Apple’s $1B patent win could mean smartphone domination
Verdict against Samsung deals a blow to the Android market.
SAN JOSE, Calif. — It was the $1 billion question: What does Apple Inc.’s victory in an epic patent dispute over its fiercest rival mean for the US smartphone industry?
Analysts from Wall Street to Hong Kong debated whether a jury’s decision that Samsung Electronics Co. ripped off Apple technology would help Apple dominate the US smartphone market over Android rivals, or amount to one more step in a protracted legal battle over smartphone technology.
Many analysts said the decision could spell danger for competitors who, like the South Korean Samsung, use Google Inc.’s Android operating system to power their cellphones.
A loss to the Android-based market would represent a big hit for Google as well.
“I am sure this is going to put a damper on Android’s growth,” New York-based Isi Group analyst Brian Marshall said, “It hurts the franchise.”
The Silicon Valley jury found that some of Samsung’s products illegally copied features and designs exclusive to Apple’s iPhone and iPad.
Some experts cautioned that the jury’s decision might not be final, noting the California lawsuit is one of nine similar legal actions across the globe between the two leading smartphone makers.
Samsung has vowed to appeal the verdict all the way to the U.S. Supreme Court, arguing that Apple’s patents for such “obvious” things as rounded rectangle were wrongly granted. A Sept. 20 hearing is scheduled.
The verdict was narrowly tailored to only Samsung, which sold more than 22 million smartphones and tablets that Apple claimed used its technology, including the ability to zoom text with a tap of a finger.
But most other Apple competitors have used the Android system to produce similar technology, which could limit the features offered on all non-Apple phones, analysts said.
“The other makers are now scrambling” to find alternatives, said Rob Enderle, a leading technology analyst based in San Jose.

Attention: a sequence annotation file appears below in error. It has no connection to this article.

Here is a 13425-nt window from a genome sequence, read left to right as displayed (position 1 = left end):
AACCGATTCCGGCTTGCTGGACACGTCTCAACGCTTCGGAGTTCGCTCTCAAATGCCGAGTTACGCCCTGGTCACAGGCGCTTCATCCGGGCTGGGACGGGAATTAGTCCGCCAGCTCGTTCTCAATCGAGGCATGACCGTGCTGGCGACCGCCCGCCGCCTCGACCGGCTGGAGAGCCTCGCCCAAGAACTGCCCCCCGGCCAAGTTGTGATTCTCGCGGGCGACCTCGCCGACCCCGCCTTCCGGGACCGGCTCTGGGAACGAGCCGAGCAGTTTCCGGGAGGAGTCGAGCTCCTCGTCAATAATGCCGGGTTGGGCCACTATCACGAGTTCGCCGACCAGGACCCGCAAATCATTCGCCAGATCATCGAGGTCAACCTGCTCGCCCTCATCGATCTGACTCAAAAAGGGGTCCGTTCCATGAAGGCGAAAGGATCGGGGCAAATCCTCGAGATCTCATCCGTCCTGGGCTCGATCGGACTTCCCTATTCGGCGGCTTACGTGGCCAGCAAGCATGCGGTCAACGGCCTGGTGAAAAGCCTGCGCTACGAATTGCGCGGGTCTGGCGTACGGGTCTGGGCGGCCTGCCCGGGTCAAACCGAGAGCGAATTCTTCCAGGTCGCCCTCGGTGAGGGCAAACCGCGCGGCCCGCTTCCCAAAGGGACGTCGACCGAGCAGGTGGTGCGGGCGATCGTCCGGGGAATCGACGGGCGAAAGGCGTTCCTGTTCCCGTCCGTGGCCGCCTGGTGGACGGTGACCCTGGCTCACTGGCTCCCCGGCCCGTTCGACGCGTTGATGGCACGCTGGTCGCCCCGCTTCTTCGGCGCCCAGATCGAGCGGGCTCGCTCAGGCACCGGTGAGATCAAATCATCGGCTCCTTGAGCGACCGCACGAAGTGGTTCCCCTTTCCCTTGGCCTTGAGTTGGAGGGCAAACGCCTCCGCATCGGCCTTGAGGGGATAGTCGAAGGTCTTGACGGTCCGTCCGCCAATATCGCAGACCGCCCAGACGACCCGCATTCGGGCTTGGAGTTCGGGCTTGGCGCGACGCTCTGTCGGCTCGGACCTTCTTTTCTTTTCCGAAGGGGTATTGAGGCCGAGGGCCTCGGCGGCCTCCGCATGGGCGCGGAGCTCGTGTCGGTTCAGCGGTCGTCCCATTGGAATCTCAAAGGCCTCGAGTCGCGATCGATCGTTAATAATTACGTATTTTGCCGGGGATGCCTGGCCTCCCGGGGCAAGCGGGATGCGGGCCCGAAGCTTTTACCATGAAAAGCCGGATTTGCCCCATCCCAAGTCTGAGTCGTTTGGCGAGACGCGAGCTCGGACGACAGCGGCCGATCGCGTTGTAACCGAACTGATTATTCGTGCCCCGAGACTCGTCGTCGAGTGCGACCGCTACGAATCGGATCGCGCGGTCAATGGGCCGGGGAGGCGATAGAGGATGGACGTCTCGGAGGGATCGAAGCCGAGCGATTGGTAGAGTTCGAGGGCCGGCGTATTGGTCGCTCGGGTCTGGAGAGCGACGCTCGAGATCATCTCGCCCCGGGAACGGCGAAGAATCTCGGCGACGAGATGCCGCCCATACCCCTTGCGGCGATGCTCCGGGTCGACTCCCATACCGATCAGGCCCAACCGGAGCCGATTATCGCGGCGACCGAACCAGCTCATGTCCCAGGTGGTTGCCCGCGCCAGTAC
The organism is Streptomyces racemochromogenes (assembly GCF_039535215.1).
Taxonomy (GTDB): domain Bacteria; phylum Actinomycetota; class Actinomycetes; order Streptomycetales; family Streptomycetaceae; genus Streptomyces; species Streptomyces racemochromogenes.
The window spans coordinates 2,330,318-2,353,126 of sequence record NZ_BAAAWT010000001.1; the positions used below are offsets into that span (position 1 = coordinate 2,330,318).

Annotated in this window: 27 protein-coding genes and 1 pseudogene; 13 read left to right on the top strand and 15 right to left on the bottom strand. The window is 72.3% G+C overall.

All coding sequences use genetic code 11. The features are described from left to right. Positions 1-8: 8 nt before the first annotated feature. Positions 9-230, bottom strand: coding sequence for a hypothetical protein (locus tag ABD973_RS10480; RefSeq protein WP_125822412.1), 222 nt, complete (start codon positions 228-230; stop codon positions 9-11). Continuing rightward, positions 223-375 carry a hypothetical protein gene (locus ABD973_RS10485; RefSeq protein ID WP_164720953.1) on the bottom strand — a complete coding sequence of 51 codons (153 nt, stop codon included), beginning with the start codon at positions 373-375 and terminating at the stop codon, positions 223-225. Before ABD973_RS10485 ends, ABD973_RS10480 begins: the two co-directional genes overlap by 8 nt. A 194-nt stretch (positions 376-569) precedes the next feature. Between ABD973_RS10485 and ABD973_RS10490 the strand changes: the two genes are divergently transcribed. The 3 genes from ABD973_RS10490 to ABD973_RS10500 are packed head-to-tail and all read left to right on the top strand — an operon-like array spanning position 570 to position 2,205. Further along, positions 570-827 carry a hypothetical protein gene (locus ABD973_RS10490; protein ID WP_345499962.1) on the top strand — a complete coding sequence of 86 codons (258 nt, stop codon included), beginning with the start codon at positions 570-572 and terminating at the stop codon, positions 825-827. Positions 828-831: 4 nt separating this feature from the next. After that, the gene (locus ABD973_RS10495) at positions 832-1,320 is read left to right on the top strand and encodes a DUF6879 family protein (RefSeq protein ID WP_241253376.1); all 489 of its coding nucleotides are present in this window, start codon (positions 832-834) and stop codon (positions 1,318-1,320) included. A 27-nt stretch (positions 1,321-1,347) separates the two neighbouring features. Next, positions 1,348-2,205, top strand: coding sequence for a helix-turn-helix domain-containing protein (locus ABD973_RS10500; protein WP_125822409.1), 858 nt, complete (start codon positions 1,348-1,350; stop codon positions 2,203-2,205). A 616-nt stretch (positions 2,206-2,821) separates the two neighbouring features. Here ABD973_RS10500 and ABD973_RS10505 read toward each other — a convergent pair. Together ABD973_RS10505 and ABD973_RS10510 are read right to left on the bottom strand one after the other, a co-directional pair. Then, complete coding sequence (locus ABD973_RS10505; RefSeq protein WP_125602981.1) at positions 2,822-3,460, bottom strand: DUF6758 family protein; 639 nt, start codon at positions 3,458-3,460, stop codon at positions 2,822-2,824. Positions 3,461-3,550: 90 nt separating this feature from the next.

Seo Won-seok, a Seoul-based analyst at Korea Investment, said that the popular functions the jury said Samsung stole from Apple will be hard to replicate.
The companies could choose to pay Apple licensing fees for access to the technology or develop smarter technology to create similar features that don’t violate the patent – at a cost likely to be passed onto consumers.
Apple lawyers are planning to ask that the two dozen Samsung devices found to have infringed its patents be barred from the US market. Most of those devices are “legacy” products with almost nonexistent new sales in the United States. Apple lawyers will also ask that the judge triple the damage award to $3 billion since the jury found Samsung “wilfully” copied Apple’s patents.
The dispute centres on Apple’s dissatisfaction with Google’s entry into the phone market when the search company released its Android operating system and announced any company could use it free of cost.
Google relies on Android devices to drive mobile traffic to its search engine, which in turn generates increased advertising revenue. Android is becoming increasingly more important to Google’s bottom line because Apple is phasing out reliance on Google services such as YouTube and mapping as built-in features on the iPhone and iPad.
Google entered the market while its then-CEO Eric Schmidt was on Apple’s board, infuriating Apple co-founder Steve Jobs, who considered Android to be a blatant rip-off of the iPhone’s innovations. Apple filed its patent infringement lawsuit in April 2011, engaging the country’s highest-paid patent lawyers to demand $2.5 billion.
The $1 billion represents about 1.5% of Samsung’s annual revenue. Jerome Schaufield, a technology professor at the Worcester Polytechnic Institute said the verdict wouldn’t upend a multibillion-dollar global industry.
“Samsung is powerful,” Schaufield said. “The company will regroup and go on.”
Samsung engineers have already been designing around the disputed patent since last year.
“We should never count out Samsung’s flexibility and nimbleness,” said Mark Newman, a Hong Kong-based analyst with Sanford C. Bernstein. “This is merely an embarrassment and annoyance to the company that they will have to find ways around.”